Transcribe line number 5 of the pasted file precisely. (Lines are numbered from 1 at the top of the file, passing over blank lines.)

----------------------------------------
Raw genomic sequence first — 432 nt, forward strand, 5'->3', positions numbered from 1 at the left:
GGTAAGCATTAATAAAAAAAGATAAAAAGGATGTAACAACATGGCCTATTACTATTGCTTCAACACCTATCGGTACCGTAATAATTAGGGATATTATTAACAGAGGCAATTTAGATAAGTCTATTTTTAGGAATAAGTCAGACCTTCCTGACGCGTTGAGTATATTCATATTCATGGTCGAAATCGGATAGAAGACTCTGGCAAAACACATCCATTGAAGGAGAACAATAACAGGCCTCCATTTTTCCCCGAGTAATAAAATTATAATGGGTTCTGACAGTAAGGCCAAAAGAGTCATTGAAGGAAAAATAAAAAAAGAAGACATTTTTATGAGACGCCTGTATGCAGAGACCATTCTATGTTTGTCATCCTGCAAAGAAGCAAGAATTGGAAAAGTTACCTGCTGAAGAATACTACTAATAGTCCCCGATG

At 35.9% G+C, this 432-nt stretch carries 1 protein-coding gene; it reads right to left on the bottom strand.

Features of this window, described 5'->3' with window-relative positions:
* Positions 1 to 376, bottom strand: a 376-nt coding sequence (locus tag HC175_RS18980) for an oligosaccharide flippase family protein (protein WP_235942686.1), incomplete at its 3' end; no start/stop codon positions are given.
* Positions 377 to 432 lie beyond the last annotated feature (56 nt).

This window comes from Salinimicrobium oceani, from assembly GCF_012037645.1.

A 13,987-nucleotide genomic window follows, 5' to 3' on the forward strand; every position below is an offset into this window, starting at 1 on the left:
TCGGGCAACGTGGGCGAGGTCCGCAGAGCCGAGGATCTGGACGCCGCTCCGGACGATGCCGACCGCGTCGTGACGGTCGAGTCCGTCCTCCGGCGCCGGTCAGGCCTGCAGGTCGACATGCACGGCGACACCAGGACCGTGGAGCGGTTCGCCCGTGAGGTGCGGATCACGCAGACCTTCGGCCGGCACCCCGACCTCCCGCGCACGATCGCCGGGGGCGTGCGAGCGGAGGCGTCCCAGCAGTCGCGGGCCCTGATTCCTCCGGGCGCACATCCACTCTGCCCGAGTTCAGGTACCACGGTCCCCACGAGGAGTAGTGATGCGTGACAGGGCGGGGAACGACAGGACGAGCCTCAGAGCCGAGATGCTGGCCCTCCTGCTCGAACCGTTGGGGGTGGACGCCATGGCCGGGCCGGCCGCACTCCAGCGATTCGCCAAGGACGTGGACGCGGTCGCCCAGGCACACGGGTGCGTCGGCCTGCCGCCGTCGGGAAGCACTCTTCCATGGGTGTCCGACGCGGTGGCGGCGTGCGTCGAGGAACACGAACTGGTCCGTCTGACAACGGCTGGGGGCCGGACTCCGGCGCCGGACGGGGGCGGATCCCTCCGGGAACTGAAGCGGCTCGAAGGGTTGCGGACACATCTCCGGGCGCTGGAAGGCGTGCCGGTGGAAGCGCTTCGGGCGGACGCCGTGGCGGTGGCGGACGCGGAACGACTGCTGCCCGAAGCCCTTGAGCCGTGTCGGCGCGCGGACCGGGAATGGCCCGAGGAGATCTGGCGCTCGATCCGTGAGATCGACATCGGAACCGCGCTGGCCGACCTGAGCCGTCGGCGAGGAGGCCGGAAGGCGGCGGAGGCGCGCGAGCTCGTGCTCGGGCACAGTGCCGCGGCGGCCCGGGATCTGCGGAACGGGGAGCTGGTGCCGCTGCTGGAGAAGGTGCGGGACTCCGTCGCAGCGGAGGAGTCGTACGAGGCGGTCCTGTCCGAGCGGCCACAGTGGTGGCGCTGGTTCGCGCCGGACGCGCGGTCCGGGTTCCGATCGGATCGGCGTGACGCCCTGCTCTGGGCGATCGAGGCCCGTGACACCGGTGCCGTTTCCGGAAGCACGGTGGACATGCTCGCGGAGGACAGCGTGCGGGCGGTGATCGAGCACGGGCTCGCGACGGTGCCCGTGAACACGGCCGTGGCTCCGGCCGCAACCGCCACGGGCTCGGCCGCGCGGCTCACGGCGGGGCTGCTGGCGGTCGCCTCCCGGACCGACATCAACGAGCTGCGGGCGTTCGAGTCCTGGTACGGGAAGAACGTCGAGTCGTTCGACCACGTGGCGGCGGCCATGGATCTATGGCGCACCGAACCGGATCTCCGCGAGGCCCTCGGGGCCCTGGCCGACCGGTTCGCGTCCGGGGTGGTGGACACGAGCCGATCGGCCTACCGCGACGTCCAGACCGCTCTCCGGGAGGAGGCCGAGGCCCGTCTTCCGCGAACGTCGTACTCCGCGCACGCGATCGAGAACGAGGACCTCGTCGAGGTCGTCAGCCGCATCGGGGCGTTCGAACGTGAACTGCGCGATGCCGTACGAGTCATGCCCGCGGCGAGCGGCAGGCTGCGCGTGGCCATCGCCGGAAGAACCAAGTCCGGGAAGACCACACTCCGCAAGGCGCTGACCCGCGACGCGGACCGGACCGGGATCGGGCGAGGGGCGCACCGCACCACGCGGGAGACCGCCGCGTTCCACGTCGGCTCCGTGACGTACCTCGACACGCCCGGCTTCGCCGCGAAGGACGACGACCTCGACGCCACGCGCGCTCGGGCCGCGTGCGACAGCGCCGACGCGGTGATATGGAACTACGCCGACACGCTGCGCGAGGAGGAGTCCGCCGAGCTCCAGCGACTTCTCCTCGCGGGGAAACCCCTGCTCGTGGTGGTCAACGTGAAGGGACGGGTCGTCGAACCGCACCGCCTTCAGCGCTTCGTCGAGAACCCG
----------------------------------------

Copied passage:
* Positions 1 to 376, bottom strand: a 376-nt coding sequence (locus tag HC175_RS18980) for an oligosaccharide flippase family protein (protein WP_235942686.1), incomplete at its 3' end; no start/stop codon positions are given.